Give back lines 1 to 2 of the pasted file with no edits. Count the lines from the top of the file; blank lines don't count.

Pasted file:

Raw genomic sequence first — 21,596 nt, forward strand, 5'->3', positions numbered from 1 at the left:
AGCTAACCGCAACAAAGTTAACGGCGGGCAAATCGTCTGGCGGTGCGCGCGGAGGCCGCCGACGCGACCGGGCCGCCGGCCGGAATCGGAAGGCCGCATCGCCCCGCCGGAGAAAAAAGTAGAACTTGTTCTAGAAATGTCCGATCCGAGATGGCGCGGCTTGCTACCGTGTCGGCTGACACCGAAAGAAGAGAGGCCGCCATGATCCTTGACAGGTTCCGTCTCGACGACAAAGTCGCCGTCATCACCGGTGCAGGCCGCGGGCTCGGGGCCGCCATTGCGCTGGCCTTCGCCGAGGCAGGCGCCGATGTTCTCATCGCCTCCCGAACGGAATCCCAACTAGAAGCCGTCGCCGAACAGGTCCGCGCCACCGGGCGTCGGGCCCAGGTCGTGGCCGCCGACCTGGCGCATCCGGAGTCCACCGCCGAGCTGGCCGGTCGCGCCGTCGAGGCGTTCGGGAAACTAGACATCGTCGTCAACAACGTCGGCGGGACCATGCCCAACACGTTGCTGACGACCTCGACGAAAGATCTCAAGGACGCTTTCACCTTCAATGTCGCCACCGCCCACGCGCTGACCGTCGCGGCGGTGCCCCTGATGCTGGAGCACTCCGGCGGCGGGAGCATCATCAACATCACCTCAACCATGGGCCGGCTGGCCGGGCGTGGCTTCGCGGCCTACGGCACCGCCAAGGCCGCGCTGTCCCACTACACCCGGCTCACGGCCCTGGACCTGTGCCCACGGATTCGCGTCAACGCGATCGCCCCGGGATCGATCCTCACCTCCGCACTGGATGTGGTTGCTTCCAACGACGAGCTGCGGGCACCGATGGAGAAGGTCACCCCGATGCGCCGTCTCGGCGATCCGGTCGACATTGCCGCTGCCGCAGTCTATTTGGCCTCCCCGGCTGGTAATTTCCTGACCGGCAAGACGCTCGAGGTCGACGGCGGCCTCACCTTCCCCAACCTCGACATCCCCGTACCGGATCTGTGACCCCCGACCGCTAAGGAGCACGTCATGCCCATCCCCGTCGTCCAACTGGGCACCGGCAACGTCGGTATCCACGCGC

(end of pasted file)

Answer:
Raw genomic sequence first — 21,596 nt, forward strand, 5'->3', positions numbered from 1 at the left:
AGCTAACCGCAACAAAGTTAACGGCGGGCAAATCGTCTGGCGGTGCGCGCGGAGGCCGCCGACGCGACCGGGCCGCCGGCCGGAATCGGAAGGCCGCATCGCCCCGCCGGAGAAAAAAGTAGAACTTGTTCTAGAAATGTCCGATCCGAGATGGCGCGGCTTGCTACCGTGTCGGCTGACACCGAAAGAAGAGAGGCCGCCATGATCCTTGACAGGTTCCGTCTCGACGACAAAGTCGCCGTCATCACCGGTGCAGGCCGCGGGCTCGGGGCCGCCATTGCGCTGGCCTTCGCCGAGGCAGGCGCCGATGTTCTCATCGCCTCCCGAACGGAATCCCAACTAGAAGCCGTCGCCGAACAGGTCCGCGCCACCGGGCGTCGGGCCCAGGTCGTGGCCGCCGACCTGGCGCATCCGGAGTCCACCGCCGAGCTGGCCGGTCGCGCCGTCGAGGCGTTCGGGAAACTAGACATCGTCGTCAACAACGTCGGCGGGACCATGCCCAACACGTTGCTGACGACCTCGACGAAAGATCTCAAGGACGCTTTCACCTTCAATGTCGCCACCGCCCACGCGCTGACCGTCGCGGCGGTGCCCCTGATGCTGGAGCACTCCGGCGGCGGGAGCATCATCAACATCACCTCAACCATGGGCCGGCTGGCCGGGCGTGGCTTCGCGGCCTACGGCACCGCCAAGGCCGCGCTGTCCCACTACACCCGGCTCACGGCCCTGGACCTGTGCCCACGGATTCGCGTCAACGCGATCGCCCCGGGATCGATCCTCACCTCCGCACTGGATGTGGTTGCTTCCAACGACGAGCTGCGGGCACCGATGGAGAAGGTCACCCCGATGCGCCGTCTCGGCGATCCGGTCGACATTGCCGCTGCCGCAGTCTATTTGGCCTCCCCGGCTGGTAATTTCCTGACCGGCAAGACGCTCGAGGTCGACGGCGGCCTCACCTTCCCCAACCTCGACATCCCCGTACCGGATCTGTGACCCCCGACCGCTAAGGAGCACGTCATGCCCATCCCCGTCGTCCAACTGGGCACCGGCAACGTCGGTATCCACGCGC